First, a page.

Wednesday June 6 2018
Jump racing makes me cringe, but I can't help being fascinated by it. The Grand National Steeplechase, held every year (usually in April) since 1839, at Aintree Racecourse in Aintree, Liverpool, England, is the granddaddy of them all.
Four miles 514 yards, 30 fences, none under 4' 6", except the water jump, at a height of 2' 6".
Foinavon: The Story of the Grand National's Biggest Upset, by David Owen, was a most excellent read. This 100-1 shot pulled off the win in a terrifically chaotic race in 1967. (In his previous race, one bookmaker had him at 500-1; he finished last.)
Pat, in the pink, my Irish jockey friend in a National Hunt race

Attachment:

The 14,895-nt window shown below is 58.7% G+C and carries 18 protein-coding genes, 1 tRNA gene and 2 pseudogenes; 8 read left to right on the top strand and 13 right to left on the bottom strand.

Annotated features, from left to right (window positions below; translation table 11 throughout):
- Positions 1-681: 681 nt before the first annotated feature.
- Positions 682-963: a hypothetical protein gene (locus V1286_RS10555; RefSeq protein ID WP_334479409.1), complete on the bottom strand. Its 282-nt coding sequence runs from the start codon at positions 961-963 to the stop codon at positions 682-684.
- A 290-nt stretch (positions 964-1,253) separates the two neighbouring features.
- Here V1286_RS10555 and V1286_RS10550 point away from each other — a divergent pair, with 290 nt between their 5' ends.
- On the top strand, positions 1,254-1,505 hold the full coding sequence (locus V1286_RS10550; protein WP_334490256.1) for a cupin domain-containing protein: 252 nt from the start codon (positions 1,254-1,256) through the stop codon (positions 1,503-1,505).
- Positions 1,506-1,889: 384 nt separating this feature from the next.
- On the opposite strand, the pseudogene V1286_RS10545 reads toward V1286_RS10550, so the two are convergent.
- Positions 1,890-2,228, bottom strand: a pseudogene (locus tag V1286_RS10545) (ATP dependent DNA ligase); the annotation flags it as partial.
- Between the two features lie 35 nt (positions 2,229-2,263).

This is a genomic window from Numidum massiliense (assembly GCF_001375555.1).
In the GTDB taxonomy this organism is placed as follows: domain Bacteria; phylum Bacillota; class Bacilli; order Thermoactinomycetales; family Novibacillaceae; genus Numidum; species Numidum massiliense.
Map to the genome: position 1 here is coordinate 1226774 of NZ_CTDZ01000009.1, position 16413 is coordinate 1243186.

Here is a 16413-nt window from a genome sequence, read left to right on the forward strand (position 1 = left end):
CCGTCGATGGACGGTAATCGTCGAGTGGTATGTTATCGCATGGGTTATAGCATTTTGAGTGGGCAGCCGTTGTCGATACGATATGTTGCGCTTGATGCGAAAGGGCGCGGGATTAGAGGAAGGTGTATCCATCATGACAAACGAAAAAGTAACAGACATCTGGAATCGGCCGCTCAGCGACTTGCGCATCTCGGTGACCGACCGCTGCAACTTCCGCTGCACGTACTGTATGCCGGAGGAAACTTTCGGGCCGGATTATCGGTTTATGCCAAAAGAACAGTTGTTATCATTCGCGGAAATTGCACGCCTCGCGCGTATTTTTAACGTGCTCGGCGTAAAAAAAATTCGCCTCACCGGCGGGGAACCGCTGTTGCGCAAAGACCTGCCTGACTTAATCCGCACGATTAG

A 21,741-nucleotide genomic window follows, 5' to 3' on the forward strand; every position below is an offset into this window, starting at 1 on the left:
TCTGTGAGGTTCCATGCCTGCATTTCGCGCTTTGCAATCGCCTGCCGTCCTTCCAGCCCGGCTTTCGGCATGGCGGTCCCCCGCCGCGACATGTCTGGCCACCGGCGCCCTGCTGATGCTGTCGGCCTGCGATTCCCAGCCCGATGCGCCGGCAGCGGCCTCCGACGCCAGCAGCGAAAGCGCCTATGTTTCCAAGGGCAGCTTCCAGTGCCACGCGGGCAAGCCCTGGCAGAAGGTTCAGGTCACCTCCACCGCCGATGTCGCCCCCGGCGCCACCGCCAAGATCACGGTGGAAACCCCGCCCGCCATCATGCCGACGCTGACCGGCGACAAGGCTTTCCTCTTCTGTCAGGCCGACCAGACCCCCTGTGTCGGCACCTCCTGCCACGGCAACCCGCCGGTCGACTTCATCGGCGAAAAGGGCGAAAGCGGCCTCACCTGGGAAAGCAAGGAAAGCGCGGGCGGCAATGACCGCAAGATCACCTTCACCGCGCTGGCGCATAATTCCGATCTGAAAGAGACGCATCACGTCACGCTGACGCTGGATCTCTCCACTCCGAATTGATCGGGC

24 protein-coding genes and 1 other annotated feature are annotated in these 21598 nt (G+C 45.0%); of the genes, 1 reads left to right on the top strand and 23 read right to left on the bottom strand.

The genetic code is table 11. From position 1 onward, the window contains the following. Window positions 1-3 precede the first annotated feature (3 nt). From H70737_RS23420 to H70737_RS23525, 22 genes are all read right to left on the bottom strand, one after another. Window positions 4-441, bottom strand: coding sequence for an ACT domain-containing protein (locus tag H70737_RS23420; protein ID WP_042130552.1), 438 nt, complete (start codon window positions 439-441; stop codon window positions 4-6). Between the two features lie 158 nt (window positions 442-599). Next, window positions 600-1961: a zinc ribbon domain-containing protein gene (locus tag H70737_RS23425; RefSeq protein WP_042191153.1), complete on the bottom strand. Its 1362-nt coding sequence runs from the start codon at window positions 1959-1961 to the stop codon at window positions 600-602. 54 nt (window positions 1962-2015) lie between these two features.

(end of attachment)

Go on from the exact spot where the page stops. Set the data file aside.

I worked in an Irish National Hunt yard one winter (chapter 2 in my book Soul Deep in Horses) and same thing: I was fascinated, but watching our horses run over the jumps made me cringe, hold my breath, and heave a sigh of great relief when they returned to the stables. Our horses did have a fall or two… frightening for me, but all in a day's ride for the jumping horses and jockeys… and none were seriously hurt.
our horse Castle Ranger almost tipping over on the landing, jockey loses reins; Ranger tumbles at the next fence but was unhurt
But I was captivated by this terrifically-written tale that for me was bigger than life, knowing Foinavon ran at some of the racecourses our horses ran over, and knowing exactly what these astounding athletic animals go through, as well as the people who work with them.
David Owen's storytelling reminds me a lot of Laura Hillenbrand's Seabiscuit: thorough, engaging, and could not put it down till the end!
(And then I found Foinavon's race on youtube... watch it after you read the book!)
one of the bigger National Hunt fences